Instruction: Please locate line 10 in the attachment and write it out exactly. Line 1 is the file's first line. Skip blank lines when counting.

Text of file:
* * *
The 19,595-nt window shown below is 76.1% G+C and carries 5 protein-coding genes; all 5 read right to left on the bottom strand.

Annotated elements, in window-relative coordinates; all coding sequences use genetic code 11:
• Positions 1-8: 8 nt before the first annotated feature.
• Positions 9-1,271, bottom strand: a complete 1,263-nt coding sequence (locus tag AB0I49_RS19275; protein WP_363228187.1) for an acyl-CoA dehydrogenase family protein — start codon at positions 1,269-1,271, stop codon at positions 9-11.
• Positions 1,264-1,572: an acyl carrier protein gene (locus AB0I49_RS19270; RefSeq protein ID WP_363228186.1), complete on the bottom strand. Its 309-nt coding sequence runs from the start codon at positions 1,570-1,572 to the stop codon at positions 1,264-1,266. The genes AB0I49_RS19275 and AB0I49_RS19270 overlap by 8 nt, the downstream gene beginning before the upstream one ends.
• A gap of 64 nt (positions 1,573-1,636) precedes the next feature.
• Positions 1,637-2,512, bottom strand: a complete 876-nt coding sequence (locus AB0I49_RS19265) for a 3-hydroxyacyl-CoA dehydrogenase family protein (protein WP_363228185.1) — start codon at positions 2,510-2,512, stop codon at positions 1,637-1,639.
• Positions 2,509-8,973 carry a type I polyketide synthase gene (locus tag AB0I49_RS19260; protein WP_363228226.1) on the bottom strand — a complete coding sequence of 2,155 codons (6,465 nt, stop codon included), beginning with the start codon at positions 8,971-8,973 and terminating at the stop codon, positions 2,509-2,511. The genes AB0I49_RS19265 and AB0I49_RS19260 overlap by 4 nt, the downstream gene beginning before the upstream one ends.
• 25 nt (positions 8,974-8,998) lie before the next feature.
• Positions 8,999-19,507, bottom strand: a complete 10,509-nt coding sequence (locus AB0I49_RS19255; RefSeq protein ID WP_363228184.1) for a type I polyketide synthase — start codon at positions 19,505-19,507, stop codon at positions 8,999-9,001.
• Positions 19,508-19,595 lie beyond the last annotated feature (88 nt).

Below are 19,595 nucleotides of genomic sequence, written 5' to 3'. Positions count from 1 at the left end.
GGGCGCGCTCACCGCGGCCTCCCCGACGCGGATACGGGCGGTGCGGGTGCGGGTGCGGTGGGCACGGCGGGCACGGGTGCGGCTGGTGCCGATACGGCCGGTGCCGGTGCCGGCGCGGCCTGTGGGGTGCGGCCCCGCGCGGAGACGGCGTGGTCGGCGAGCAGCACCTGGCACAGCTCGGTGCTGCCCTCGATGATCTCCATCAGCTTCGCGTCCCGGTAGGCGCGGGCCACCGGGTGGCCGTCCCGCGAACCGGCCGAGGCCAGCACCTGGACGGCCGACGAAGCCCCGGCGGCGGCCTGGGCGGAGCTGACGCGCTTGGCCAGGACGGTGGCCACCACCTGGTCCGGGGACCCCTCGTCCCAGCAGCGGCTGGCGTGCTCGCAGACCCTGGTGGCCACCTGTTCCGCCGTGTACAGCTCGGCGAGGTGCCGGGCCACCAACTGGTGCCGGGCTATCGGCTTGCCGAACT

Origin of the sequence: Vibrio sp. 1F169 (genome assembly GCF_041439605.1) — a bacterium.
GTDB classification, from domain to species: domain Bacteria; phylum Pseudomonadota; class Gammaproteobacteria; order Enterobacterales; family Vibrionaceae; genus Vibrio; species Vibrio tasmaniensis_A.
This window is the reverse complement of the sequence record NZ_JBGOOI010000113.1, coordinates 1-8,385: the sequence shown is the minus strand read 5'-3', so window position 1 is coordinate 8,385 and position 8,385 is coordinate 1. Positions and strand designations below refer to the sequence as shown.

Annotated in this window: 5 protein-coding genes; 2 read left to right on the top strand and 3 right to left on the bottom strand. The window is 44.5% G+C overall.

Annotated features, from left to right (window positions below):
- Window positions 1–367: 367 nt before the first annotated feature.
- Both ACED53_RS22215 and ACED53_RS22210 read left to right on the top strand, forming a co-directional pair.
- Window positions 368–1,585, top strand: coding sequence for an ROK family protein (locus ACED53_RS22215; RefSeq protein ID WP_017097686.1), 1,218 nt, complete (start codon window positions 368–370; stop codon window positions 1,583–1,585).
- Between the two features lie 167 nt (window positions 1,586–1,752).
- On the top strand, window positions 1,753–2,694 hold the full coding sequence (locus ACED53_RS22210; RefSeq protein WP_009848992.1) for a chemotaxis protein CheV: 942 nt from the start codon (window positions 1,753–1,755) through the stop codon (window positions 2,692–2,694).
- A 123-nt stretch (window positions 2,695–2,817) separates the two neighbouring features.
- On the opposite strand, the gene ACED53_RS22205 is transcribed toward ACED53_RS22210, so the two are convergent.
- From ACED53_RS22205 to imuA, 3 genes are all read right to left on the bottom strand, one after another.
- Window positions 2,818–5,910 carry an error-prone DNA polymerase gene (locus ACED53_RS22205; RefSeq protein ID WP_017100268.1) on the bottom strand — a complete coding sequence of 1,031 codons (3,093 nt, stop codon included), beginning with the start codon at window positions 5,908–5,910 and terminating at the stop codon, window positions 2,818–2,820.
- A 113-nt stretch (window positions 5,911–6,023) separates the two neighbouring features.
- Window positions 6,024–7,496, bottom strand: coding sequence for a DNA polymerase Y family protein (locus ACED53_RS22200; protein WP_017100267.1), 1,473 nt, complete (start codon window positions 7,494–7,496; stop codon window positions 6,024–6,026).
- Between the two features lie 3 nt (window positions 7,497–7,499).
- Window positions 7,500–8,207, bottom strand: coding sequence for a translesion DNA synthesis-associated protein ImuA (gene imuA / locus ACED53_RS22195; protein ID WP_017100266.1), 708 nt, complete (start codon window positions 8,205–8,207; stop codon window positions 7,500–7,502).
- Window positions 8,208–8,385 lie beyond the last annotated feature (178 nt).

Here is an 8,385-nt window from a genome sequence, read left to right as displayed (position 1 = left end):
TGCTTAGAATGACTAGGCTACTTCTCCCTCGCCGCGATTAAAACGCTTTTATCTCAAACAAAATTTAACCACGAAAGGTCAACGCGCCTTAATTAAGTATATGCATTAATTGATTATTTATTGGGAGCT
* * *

• Positions 8,999-19,507, bottom strand: a complete 10,509-nt coding sequence (locus AB0I49_RS19255; RefSeq protein ID WP_363228184.1) for a type I polyketide synthase — start codon at positions 19,505-19,507, stop codon at positions 8,999-9,001.